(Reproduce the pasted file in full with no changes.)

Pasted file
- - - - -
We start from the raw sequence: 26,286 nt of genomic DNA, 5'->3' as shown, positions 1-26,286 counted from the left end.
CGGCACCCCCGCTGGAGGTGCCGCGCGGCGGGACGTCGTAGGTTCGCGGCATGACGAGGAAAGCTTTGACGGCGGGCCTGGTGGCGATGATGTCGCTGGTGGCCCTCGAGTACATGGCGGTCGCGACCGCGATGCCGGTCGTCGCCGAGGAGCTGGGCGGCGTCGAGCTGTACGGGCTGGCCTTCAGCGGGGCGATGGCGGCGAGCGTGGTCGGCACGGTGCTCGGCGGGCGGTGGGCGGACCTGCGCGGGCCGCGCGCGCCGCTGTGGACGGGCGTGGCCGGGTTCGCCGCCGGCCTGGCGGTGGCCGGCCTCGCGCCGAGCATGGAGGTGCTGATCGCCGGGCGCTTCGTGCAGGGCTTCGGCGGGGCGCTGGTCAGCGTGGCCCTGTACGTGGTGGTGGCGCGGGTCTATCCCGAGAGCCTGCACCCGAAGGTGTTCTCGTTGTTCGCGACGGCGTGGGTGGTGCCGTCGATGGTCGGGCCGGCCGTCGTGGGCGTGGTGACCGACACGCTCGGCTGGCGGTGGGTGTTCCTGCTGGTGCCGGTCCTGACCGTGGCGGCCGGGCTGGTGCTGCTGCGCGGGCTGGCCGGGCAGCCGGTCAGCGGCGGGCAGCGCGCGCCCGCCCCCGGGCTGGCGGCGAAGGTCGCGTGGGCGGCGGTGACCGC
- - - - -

We start from the raw sequence: 26,286 nt of genomic DNA, 5'->3' as shown, positions 1-26,286 counted from the left end.
CGGCACCCCCGCTGGAGGTGCCGCGCGGCGGGACGTCGTAGGTTCGCGGCATGACGAGGAAAGCTTTGACGGCGGGCCTGGTGGCGATGATGTCGCTGGTGGCCCTCGAGTACATGGCGGTCGCGACCGCGATGCCGGTCGTCGCCGAGGAGCTGGGCGGCGTCGAGCTGTACGGGCTGGCCTTCAGCGGGGCGATGGCGGCGAGCGTGGTCGGCACGGTGCTCGGCGGGCGGTGGGCGGACCTGCGCGGGCCGCGCGCGCCGCTGTGGACGGGCGTGGCCGGGTTCGCCGCCGGCCTGGCGGTGGCCGGCCTCGCGCCGAGCATGGAGGTGCTGATCGCCGGGCGCTTCGTGCAGGGCTTCGGCGGGGCGCTGGTCAGCGTGGCCCTGTACGTGGTGGTGGCGCGGGTCTATCCCGAGAGCCTGCACCCGAAGGTGTTCTCGTTGTTCGCGACGGCGTGGGTGGTGCCGTCGATGGTCGGGCCGGCCGTCGTGGGCGTGGTGACCGACACGCTCGGCTGGCGGTGGGTGTTCCTGCTGGTGCCGGTCCTGACCGTGGCGGCCGGGCTGGTGCTGCTGCGCGGGCTGGCCGGGCAGCCGGTCAGCGGCGGGCAGCGCGCGCCCGCCCCCGGGCTGGCGGCGAAGGTCGCGTGGGCGGCGGTGACCGC